more summer reading
SUMMER is in full swing…well sort of.  In NYC we’ve been tackling the vicissitudes of torrential downpours on some days and hot, hazy, and humid weather on other days.  The weather has been as varied as the books on my summer reading list: controversial, classic, romantic, fantasy.  My reading list usually includes 6 categories.  However, I’ve added another category:  fantasy.  With my growing interest in HBO’s “Game of Thrones”, I figured I should indulge more in fantasy/sci-fi books.

Here’s my summer reading list:

  1. Writing Inspiration: Bird by Bird by Anne Lamott
  2. Controversial (books that faced banishment at one time or another): Fahrenheit 451 by Ray Bradbury
  3. Oldies, And Goodies (classic novels): Candide by Voltaire
  4. Dear Friend (usually a book that I’ve already read, but loved so much that I reread it): Lost in the City by Edward P. Jones
  5. Something New (recently published book with/without buzzing reviews): Gone Girl
    by Gillian Flynn
  6. Pink Martini (novels that are romantic, yet complex): The Pretend Wife by Bridget Asher
  7. Fantasy/Sci-Fi: The Wheel of Time by Robert Jordan (I’ll read this lengthy series last because it’ll keep me busy well past summer)

What’s on your summer reading list?


2011.06.19 - ListsJune 21st marks the first day of summer. Yup, that’s today.  But New York isn’t really feeling the summertime glow just yet — it’s cloudy and the forecast indicates rain.  Yet, that isn’t stopping me from pulling out my summertime reading list.  Every summer I initiate two traditions: “Rediscover and Read”.  The rediscovery part involves my love relationship with the city I grew up in.  New York is a phenomenal city with loads of history (So, I’ll take a trip to Battery Park in Lower Manhattan) as well as great museums and open spaces (I hear MoMa calling, a stroll through Central Park, and a serene visit to the Japanese Garden at the Brooklyn Botanic Garden). But of all the things I love most about summer it’s reading a good book, which is the other part of my version of summertime R&R.  And here are my must-read, feel-good, thought-provoking, gasp-inducing, laugh-out-loud, and awe-inspiring summertime book selections.

Writing Inspiration: I’ve come across Stephen King’s On Writing many times while shopping at bookstores or reading blogs and articles on suggested books for writers.  And after seeing it suggested a couple of times, I think it’s time that I check it out for a bit of inspiration.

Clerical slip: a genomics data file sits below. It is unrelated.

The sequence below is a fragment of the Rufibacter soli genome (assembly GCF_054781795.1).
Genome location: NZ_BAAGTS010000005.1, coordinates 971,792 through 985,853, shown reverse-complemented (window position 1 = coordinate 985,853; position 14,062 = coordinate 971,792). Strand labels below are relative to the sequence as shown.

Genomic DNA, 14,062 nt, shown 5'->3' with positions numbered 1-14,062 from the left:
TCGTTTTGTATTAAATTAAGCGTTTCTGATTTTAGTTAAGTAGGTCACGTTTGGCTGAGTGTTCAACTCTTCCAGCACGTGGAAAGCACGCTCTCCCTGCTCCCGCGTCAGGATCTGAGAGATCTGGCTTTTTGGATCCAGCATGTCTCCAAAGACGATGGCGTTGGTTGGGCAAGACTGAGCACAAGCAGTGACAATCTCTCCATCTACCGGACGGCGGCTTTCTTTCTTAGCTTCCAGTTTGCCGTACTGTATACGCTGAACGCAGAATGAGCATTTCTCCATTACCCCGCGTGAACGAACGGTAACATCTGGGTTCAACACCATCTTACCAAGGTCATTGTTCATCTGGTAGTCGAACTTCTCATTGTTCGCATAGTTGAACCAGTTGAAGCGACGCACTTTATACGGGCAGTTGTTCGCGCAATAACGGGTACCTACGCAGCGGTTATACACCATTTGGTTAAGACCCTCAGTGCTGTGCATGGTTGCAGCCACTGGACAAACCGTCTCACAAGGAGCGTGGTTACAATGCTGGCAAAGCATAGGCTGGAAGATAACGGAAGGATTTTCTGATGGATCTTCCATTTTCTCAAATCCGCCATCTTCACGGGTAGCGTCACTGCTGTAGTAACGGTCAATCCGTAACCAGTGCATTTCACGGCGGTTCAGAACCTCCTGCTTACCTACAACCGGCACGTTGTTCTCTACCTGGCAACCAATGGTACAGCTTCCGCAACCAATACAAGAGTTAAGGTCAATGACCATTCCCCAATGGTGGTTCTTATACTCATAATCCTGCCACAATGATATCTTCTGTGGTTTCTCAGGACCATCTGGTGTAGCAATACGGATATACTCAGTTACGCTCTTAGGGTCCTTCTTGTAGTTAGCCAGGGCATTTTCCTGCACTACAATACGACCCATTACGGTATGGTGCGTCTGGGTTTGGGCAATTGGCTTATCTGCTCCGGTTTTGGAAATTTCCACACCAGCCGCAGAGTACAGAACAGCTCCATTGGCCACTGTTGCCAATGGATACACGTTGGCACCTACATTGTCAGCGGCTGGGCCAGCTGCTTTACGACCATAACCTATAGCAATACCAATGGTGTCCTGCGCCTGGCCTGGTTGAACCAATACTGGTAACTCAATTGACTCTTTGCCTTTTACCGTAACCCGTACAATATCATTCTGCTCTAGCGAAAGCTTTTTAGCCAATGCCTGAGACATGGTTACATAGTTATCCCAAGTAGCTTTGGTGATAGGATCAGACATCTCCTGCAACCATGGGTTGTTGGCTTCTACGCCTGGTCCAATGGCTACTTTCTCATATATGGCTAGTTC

Controversial: Salman Rushdie’s The Satanic Verses is my drama-riddled book selection not only because of the content, but the historic events that ensued when the book was publishedthe book sparked riotous activities that led to injury and death.   And even as booksellers pulled his books off their shelves, Ayatullah Khomeini issued a $1 million bounty to assassinate Rushdie, which led the author to seek safety in England. I always heard the story, now I think I’d like to also read the book that triggered censorship and death threats.

Oldies, And Goodies: I wanted to revisit the world I entered in high school where the books fossilized an impression in my heart and mind of tension, unrequited love, anger, passion, wealth, secrets, and tragedy, which is why I’ve chosen Wuthering Heights by Emily Bronte  and The Great Gatsby by F. Scott Fitzgerald.  Now as an adult I dare to be moved again by these great novels with all that I know, what I’ve come to love most, and the things I’ve lost.

Dear Friend: The Bluest Eye by Toni Morrison fits nicely into this category because it’s a powerfully moving story that always puts me in state of introspective work.  Especially when I find myself  starting to get sucked into a funk about the state of my writing aspirations.  That is when, I head to my stash of books my fingers skimming titles looking for that beat-up copy.  And after I read this book I’m always back to my upbeat self because of that little girl — again, I remember how much I want to help her to see what I see and recognize her worth.

Something New: I became intrigued by Three Percent, a website started four years ago to promote international literature.  I enjoy watching foreign films, so why not gain global insights into other cultures through books.  This is the first time I’ve made a conscious choice to read translated books, and I intend to incorporate foreign books into my reading list at least once a month.  After reading a few suggestions offered by David Kipen, and checking out the reviews on Three Percent’s website, I decided to go with My Two Worlds by Sergio Chejfec, which goes on sale in August (plenty of time for me to indulge in my other books).

Pink Martini: For the true romantic girly side of me I’ve selected Cecelia Ahern’s PS, I Love You.  I’ll need Kleenex for this one, definitely.

There are more good reads I’ll pick up along the way.  But I think this is a varied and interesting start to my summer reading.  What’s on your reading list this summer?